Julie Frampton: Part of the Solution
Julie Frampton was 34 years old when her daughter spotted a bloody mole on Julie’s back, right between her shoulder blades. That bloody mole would turn out to be melanoma, and that diagnosis was the start of a new world for her.
The melanoma was, of course, removed, leaving a scar on her back that Julie says resembles a shark bite, but getting to that point was not easy. She’d started with her general practitioner, and after referrals to a plastic surgeon and a dermatologist, she finally ended up at M.D. Anderson Cancer Center for the surgery, a second opinion on the pathology report, and a diagnosis.
Her melanoma is called nevoid melanoma, a rare subtype. It was tricky for her doctors to diagnose and hard for her to get information about, because of its rarity.
AIM at Melanoma was the first help she found.
“What set AIM apart from the other sites I visited was the Nurse on Call,” Julie says. (Note: AIM now has Physician Assistant on Call.) “It was so great to be able to talk to someone about the questions I had when I wasn’t able to speak to my doctor.”
Once diagnosed, she was diligent about skin self-checks and dermatology appointments. “I checked my skin regularly,” she says, and thankfully so, because two years later she found another small dark spot elsewhere on her body that was melanoma in situ.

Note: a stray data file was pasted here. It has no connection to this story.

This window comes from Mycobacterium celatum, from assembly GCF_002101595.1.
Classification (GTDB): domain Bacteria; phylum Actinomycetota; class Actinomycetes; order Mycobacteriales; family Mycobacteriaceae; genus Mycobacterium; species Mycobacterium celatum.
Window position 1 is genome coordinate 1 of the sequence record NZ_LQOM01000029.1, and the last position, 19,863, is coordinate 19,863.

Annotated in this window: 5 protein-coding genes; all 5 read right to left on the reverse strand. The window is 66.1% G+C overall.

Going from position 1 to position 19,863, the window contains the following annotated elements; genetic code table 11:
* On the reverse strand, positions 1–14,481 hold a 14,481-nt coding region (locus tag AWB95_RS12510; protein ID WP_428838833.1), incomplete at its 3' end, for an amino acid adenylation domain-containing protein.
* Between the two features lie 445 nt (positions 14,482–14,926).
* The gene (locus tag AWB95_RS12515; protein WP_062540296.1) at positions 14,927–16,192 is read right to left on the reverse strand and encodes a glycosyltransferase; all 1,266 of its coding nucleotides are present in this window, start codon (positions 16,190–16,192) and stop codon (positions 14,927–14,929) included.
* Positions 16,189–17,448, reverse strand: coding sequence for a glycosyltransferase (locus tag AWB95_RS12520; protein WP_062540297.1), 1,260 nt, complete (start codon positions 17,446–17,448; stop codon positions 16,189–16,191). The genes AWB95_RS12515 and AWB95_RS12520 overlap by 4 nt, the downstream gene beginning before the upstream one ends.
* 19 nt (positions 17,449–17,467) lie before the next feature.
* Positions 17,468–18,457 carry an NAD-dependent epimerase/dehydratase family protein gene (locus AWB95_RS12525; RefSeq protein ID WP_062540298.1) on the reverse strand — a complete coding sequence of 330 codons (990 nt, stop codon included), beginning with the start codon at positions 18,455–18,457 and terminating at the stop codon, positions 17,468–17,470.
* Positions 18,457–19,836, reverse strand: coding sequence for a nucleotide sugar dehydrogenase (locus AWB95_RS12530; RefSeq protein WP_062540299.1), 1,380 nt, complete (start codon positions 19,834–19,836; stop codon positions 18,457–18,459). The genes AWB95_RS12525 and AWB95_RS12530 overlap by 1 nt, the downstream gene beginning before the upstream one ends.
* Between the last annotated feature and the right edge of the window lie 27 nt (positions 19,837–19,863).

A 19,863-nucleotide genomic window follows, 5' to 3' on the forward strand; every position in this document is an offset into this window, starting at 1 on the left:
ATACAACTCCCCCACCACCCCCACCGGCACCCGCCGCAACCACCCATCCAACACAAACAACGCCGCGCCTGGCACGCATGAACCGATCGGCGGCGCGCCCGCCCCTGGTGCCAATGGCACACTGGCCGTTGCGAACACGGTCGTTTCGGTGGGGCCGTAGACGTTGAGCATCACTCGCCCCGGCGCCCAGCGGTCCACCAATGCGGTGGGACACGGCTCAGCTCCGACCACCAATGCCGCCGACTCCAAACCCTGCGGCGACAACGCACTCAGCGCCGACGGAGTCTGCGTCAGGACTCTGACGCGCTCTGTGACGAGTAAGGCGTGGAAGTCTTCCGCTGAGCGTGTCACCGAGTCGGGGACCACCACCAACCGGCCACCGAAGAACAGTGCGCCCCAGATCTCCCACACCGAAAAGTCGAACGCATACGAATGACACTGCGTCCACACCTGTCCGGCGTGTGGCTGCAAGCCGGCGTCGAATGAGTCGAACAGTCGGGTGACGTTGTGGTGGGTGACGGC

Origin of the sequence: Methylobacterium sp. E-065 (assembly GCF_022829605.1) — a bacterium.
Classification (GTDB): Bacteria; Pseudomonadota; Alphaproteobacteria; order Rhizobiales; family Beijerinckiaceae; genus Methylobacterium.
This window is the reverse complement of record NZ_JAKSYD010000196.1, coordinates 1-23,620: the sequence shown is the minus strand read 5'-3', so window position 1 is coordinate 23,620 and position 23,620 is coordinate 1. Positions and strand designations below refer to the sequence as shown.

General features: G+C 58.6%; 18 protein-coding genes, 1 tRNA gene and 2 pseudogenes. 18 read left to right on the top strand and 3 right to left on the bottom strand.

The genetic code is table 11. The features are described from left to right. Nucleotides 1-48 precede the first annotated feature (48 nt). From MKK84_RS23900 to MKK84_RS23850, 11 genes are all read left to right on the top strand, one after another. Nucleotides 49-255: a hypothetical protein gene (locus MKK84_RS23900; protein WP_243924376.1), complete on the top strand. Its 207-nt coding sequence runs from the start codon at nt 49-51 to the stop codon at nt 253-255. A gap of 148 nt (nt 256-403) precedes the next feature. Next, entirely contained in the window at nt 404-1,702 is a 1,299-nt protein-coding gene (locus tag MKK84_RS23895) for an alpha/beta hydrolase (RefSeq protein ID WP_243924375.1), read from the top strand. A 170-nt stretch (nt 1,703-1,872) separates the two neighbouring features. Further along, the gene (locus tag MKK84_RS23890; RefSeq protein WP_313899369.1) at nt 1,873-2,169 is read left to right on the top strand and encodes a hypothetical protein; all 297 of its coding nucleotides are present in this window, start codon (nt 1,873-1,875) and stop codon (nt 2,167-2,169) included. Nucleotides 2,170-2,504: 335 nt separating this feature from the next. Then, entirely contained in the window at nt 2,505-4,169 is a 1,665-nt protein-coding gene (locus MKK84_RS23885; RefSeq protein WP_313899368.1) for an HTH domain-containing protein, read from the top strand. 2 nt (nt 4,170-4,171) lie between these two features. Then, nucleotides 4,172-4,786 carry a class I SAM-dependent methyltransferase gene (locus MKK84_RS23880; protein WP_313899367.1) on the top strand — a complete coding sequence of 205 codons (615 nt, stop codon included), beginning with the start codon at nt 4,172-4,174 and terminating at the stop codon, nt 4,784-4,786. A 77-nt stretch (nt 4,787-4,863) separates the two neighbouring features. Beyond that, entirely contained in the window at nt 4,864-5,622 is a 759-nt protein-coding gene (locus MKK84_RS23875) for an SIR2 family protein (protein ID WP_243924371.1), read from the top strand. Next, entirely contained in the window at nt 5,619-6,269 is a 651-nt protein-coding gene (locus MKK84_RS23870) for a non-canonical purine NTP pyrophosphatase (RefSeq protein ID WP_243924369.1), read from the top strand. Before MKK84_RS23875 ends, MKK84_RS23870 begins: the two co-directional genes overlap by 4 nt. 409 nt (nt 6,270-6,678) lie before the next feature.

Julie’s melanoma story is unique, just as all melanoma stories are. And what Julie has done since her diagnosis is also unique.
She’d always been involved in non-profit volunteering, including running a successful annual fundraiser for children’s neuroblastoma.
“It’s absolutely healing to volunteer,” she says.
But she began finding it important to volunteer specifically in the melanoma world, and Julie has volunteered for AIM at Melanoma at a variety of events, especially Walks, near her Texas home.
“An AIM Walk is a place of like-mindedness,” says Julie. “It’s knowing I’m not alone. It’s community.”
Julie has participated in five AIM Walks, both in Dallas and Houston.
“I’m a big believer that if we talk openly and honestly about a subject, we take the stigma away,” Julie says. And being around people fighting melanoma are those she wants to talk with.
“When you hear the words, You have cancer, your life is forever changed. You will never be the same person you were before,” she says. Volunteering helps heal some of those raw emotions and helps Julie feel like she’s making a difference.
“Volunteering is rolling up our sleeves and working together,” she says, “so that soon no one will have to feel the way we felt.”
In addition to her volunteering, Julie also began preaching prevention.
She’s done everything from creating a campaign called “Pass the Parasol” in conjunction with a sun umbrella company in New York, to presenting local junior high school kids with free sunscreen and educational materials, to telling everyone she knows to get their skin checked by a dermatologist and to check their own skin.
As if that isn’t enough, Julie is an avid and successful fundraiser for AIM.
“My husband refers to me as a bulldog,” Julie says. “But if I don’t do it, who will? If I don’t raise funds to find the cure, who will? I need to be part of the solution.”
Well said, Julie.